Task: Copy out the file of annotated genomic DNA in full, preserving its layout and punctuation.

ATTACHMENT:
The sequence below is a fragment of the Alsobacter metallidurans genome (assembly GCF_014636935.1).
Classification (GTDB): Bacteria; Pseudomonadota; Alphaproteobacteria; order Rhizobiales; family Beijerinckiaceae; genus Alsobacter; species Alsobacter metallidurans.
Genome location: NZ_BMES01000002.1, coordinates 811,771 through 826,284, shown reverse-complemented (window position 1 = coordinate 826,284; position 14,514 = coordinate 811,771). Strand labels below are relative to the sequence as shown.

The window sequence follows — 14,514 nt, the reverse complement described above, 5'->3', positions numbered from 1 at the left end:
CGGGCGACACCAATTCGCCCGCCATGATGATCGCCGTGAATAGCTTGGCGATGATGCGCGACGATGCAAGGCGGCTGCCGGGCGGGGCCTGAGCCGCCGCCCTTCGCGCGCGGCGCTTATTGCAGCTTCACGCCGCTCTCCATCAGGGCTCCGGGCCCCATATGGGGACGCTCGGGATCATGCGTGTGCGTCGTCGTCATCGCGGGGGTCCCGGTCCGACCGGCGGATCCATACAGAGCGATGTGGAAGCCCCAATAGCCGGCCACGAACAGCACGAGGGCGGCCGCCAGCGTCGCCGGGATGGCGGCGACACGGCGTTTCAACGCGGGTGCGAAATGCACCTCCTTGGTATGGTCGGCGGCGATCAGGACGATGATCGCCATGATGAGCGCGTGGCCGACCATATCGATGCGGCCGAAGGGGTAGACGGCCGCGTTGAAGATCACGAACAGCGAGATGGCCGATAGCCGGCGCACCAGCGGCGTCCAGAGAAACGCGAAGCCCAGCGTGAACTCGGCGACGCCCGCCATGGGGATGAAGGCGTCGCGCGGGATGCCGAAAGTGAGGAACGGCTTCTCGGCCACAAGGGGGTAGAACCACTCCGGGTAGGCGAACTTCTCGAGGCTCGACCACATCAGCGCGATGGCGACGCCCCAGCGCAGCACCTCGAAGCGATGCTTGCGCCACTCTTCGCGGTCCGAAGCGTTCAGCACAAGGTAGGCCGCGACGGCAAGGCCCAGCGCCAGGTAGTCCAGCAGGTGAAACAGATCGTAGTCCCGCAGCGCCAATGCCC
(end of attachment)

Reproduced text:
The sequence below is a fragment of the Alsobacter metallidurans genome (assembly GCF_014636935.1).
Classification (GTDB): Bacteria; Pseudomonadota; Alphaproteobacteria; order Rhizobiales; family Beijerinckiaceae; genus Alsobacter; species Alsobacter metallidurans.
Genome location: NZ_BMES01000002.1, coordinates 811,771 through 826,284, shown reverse-complemented (window position 1 = coordinate 826,284; position 14,514 = coordinate 811,771). Strand labels below are relative to the sequence as shown.

The window sequence follows — 14,514 nt, the reverse complement described above, 5'->3', positions numbered from 1 at the left end:
CGGGCGACACCAATTCGCCCGCCATGATGATCGCCGTGAATAGCTTGGCGATGATGCGCGACGATGCAAGGCGGCTGCCGGGCGGGGCCTGAGCCGCCGCCCTTCGCGCGCGGCGCTTATTGCAGCTTCACGCCGCTCTCCATCAGGGCTCCGGGCCCCATATGGGGACGCTCGGGATCATGCGTGTGCGTCGTCGTCATCGCGGGGGTCCCGGTCCGACCGGCGGATCCATACAGAGCGATGTGGAAGCCCCAATAGCCGGCCACGAACAGCACGAGGGCGGCCGCCAGCGTCGCCGGGATGGCGGCGACACGGCGTTTCAACGCGGGTGCGAAATGCACCTCCTTGGTATGGTCGGCGGCGATCAGGACGATGATCGCCATGATGAGCGCGTGGCCGACCATATCGATGCGGCCGAAGGGGTAGACGGCCGCGTTGAAGATCACGAACAGCGAGATGGCCGATAGCCGGCGCACCAGCGGCGTCCAGAGAAACGCGAAGCCCAGCGTGAACTCGGCGACGCCCGCCATGGGGATGAAGGCGTCGCGCGGGATGCCGAAAGTGAGGAACGGCTTCTCGGCCACAAGGGGGTAGAACCACTCCGGGTAGGCGAACTTCTCGAGGCTCGACCACATCAGCGCGATGGCGACGCCCCAGCGCAGCACCTCGAAGCGATGCTTGCGCCACTCTTCGCGGTCCGAAGCGTTCAGCACAAGGTAGGCCGCGACGGCAAGGCCCAGCGCCAGGTAGTCCAGCAGGTGAAACAGATCGTAGTCCCGCAGCGCCAATGCCC